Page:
The school dropout rate is at an all-time high in Sudan's South Kordofan state because many schools have been destroyed during the three-year civil war between the government and SPLA-N rebel forces. Adam Bailes visited Sudan's Nuba Mountains' region and reports many children are simply too scared to go to school
Video

Video Sudan School Becomes Target of Aerial Attacks

The school dropout rate is at an all-time high in Sudan's South Kordofan state because many schools have been destroyed during the three-year civil war between the government and SPLA-N rebel forces. Adam Bailes visited Sudan's Nuba Mountains' region and reports many children are simply too scared to go to school
Video

Video VOA Reporter Tours Devastated Peshawar School

Islamist militants wearing military uniforms and strapped with explosives attacked a military run school Tuesday in the northwestern Pakistani city of Peshawar. At least 141 people were killed in the horrific attack, most of them young students. VOA reporter Ayaz Gul visited the devastated school and attended the funeral of the principal who courageously tried to save her students from the deadly attack.
Video

Video Nigerians Fleeing Boko Haram Languish in Camp Near Capital

In its five-year effort to impose Islamic law in northeastern Nigeria, the Boko Haram extremist group has killed thousands of people and forced hundreds of thousands to flee. Some of those who ran for their lives now live in squalor on the edges of the capital, Abuja. Chris Stein reports for VOA.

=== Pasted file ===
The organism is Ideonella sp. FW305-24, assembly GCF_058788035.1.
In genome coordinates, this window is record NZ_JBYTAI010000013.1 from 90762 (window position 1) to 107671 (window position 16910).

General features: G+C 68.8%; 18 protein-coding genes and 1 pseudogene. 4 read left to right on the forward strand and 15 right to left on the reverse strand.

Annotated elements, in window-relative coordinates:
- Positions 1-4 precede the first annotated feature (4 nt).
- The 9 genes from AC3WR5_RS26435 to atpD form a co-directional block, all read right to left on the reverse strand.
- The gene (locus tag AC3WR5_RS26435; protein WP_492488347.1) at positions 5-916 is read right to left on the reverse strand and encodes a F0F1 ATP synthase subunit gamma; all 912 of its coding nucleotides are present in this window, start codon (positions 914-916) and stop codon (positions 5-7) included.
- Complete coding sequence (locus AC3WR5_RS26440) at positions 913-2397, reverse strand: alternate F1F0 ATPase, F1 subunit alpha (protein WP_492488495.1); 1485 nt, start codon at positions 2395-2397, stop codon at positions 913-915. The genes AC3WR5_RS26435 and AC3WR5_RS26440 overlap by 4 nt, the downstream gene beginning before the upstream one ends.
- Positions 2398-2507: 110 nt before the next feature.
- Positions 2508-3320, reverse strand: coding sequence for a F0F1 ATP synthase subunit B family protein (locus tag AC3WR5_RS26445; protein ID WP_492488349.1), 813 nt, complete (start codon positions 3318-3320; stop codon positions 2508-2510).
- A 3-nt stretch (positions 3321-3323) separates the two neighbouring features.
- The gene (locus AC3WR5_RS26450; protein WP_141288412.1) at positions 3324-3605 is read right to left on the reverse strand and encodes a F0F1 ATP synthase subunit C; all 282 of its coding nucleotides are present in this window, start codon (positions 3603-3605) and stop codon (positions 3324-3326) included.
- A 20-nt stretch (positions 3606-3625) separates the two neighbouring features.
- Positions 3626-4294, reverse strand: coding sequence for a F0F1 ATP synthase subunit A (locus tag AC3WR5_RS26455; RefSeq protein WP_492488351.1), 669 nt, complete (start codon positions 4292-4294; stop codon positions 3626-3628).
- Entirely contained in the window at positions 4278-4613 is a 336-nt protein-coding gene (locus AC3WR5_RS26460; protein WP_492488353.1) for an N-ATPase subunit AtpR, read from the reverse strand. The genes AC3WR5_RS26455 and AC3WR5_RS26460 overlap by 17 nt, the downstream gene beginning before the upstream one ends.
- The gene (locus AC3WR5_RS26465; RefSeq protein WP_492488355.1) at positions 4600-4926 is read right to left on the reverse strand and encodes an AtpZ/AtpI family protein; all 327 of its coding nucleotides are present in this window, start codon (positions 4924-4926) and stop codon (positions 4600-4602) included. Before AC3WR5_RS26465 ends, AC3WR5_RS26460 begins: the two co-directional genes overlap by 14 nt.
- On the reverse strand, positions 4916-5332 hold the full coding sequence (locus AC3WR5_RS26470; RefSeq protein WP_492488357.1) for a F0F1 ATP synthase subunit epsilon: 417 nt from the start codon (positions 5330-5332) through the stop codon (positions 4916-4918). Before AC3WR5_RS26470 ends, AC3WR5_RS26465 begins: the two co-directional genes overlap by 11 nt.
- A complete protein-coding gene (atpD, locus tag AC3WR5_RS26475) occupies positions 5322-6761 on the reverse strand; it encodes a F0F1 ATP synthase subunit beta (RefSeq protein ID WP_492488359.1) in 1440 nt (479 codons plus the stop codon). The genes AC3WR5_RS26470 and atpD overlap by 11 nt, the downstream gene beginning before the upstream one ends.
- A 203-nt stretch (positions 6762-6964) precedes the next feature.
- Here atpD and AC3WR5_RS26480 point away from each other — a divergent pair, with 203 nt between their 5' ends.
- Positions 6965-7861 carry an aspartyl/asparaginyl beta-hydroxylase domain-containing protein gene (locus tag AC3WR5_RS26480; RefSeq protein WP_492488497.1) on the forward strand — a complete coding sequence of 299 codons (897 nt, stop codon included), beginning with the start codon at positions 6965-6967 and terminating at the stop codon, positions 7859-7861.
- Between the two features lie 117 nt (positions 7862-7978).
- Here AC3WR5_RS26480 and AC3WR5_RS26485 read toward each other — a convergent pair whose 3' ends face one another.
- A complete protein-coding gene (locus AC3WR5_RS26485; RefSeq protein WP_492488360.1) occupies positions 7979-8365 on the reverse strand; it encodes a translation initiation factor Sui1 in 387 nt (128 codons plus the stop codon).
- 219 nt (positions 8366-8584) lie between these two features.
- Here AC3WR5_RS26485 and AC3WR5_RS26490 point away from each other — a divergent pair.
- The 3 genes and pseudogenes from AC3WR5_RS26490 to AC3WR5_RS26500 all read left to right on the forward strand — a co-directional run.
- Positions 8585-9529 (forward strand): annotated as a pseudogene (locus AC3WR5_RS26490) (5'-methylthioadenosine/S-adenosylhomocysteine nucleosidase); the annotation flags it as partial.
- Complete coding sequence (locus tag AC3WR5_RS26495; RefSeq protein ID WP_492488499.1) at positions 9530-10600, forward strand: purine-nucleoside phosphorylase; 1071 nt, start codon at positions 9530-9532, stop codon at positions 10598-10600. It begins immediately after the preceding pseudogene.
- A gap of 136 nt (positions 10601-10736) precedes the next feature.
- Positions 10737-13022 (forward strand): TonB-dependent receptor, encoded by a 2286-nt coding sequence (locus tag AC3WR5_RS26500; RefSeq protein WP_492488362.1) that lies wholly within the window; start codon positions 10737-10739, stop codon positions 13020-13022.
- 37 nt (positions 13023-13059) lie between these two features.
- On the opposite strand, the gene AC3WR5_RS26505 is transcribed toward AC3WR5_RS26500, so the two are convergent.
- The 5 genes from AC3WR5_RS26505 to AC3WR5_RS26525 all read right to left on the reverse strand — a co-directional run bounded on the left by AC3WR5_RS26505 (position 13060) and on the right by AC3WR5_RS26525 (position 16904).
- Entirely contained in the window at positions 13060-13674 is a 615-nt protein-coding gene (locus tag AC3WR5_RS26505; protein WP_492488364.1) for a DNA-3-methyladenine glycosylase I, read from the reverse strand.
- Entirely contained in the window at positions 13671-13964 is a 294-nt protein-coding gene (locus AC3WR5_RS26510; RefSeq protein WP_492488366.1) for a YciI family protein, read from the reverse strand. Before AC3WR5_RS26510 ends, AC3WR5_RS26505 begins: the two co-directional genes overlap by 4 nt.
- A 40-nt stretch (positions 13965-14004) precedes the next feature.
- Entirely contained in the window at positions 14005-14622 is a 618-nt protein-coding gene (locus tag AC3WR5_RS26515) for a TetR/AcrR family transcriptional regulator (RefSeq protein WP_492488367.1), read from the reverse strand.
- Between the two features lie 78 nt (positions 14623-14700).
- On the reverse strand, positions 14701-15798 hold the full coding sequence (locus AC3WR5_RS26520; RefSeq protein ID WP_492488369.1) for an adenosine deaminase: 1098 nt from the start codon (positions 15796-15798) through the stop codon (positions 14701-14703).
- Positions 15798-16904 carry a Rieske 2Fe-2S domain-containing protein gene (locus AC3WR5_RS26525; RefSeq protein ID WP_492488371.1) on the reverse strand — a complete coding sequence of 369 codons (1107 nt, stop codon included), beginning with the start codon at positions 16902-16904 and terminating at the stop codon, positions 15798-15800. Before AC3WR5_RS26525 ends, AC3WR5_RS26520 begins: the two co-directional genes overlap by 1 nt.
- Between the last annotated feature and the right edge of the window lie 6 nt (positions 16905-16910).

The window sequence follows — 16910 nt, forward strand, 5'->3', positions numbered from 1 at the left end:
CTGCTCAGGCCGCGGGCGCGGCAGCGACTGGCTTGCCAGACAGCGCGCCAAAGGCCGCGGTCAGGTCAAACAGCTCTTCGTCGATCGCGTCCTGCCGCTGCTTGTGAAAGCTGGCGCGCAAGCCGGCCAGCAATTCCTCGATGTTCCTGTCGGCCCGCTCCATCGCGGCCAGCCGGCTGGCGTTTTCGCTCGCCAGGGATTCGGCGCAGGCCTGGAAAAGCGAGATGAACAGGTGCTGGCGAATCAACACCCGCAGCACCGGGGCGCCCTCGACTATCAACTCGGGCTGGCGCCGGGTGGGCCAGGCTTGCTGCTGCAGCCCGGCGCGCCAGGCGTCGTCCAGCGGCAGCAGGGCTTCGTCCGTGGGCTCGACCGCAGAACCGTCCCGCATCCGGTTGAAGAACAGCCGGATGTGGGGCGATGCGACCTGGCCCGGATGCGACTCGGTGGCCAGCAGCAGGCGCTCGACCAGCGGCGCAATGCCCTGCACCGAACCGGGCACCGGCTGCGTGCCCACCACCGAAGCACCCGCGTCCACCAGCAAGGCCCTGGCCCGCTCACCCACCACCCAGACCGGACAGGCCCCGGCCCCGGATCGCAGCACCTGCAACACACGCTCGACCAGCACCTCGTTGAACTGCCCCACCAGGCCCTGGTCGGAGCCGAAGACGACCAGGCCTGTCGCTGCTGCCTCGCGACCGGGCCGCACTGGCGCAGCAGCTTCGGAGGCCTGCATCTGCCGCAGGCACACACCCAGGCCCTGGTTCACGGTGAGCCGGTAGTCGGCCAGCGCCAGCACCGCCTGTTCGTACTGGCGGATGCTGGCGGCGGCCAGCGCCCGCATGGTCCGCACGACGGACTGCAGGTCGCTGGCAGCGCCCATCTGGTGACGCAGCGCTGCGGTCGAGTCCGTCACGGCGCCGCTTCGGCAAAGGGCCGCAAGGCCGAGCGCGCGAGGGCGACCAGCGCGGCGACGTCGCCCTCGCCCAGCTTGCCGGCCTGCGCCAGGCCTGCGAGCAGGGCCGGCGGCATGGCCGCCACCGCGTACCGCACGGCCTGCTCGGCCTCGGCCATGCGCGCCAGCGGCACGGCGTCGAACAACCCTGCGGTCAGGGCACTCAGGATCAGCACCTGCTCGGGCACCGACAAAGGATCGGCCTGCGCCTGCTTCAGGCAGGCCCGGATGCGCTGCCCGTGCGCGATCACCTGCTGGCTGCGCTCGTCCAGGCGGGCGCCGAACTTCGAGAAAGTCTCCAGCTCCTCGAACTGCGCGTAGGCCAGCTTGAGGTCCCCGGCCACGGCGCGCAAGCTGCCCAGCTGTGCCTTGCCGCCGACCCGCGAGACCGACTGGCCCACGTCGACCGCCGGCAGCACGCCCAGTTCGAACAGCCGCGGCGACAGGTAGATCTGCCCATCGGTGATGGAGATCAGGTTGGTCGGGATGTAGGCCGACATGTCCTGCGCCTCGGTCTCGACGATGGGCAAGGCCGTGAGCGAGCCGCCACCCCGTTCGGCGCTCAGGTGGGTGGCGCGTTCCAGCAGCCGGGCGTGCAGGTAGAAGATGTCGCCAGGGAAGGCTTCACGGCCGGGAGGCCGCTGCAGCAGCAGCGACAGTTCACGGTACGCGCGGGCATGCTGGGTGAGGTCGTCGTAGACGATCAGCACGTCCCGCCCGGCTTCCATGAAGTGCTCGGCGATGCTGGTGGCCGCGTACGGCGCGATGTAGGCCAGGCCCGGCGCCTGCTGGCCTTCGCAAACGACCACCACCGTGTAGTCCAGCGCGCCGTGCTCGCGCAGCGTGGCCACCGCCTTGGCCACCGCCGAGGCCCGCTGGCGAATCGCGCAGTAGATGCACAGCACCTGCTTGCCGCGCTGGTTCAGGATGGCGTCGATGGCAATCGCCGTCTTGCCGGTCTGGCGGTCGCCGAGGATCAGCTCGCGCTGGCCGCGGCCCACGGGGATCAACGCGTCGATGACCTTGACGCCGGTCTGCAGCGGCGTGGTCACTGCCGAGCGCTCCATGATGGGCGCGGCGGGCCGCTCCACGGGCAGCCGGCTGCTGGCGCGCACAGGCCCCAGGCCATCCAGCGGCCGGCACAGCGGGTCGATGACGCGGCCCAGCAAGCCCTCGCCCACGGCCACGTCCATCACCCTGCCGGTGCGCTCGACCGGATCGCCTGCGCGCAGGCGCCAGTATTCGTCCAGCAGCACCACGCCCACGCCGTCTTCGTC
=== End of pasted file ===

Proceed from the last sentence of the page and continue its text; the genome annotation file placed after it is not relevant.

Video

Video Putin Says Russian Economy Will Emerge Stronger

Russian President Vladimir Putin has said his country's sinking economy will not only recover but also become stronger, despite falling oil prices and Western sanctions over Ukraine. VOA's Daniel Schearf reports.
Video

Video Detained Turkish Journalists Follow Teachings of US-Based Preacher

The Turkish government’s jailing of critical journalists has sparked international condemnation and is being seen as an effort to undermine the followers of an ailing Turkish preacher based in the United States. VOA religion reporter Jerome Socolovsky has more.
Video

Video ‘Anti-Islamization’ Marches Increase Tensions In Germany

Anti-immigrant rallies in Germany have been building in recent weeks, peaking Monday night in the city of Dresden where tens of thousands of people turned out to demonstrate against what they call the ‘Islamization’ of the West. Germany has offered asylum to more Syrian refugees than any other country, and this appears to have set off the protests. Henry Ridgwell reports from London.
Video

Video Aceh Rebuilt Decade After Tsunami, But Scars Remain

On December 26, 2004 there was an earthquake in the Indian Ocean so powerful it caused the Earth’s axis to wobble a few centimeters. Onshore on the island of Sumatra, the resulting tsunami was devastating. A decade later, VOA Correspondent Steve Herman reports from Banda Aceh, Indonesia, where although there is little remaining evidence of the physical devastation, the psychological scars among survivors remain.
Video

Video Refugees Living in Kenya Long for Peace in the Home Countries

Kenya is host to numerous refugees seeking safe haven from conflict. Immigrants from Somalia face challenges in their new lives in Kenya. Ahead of International Migrants Day (December 18) Lenny Ruvaga has more for VOA News from the Kenyan capital.

All About America

AppleAndroid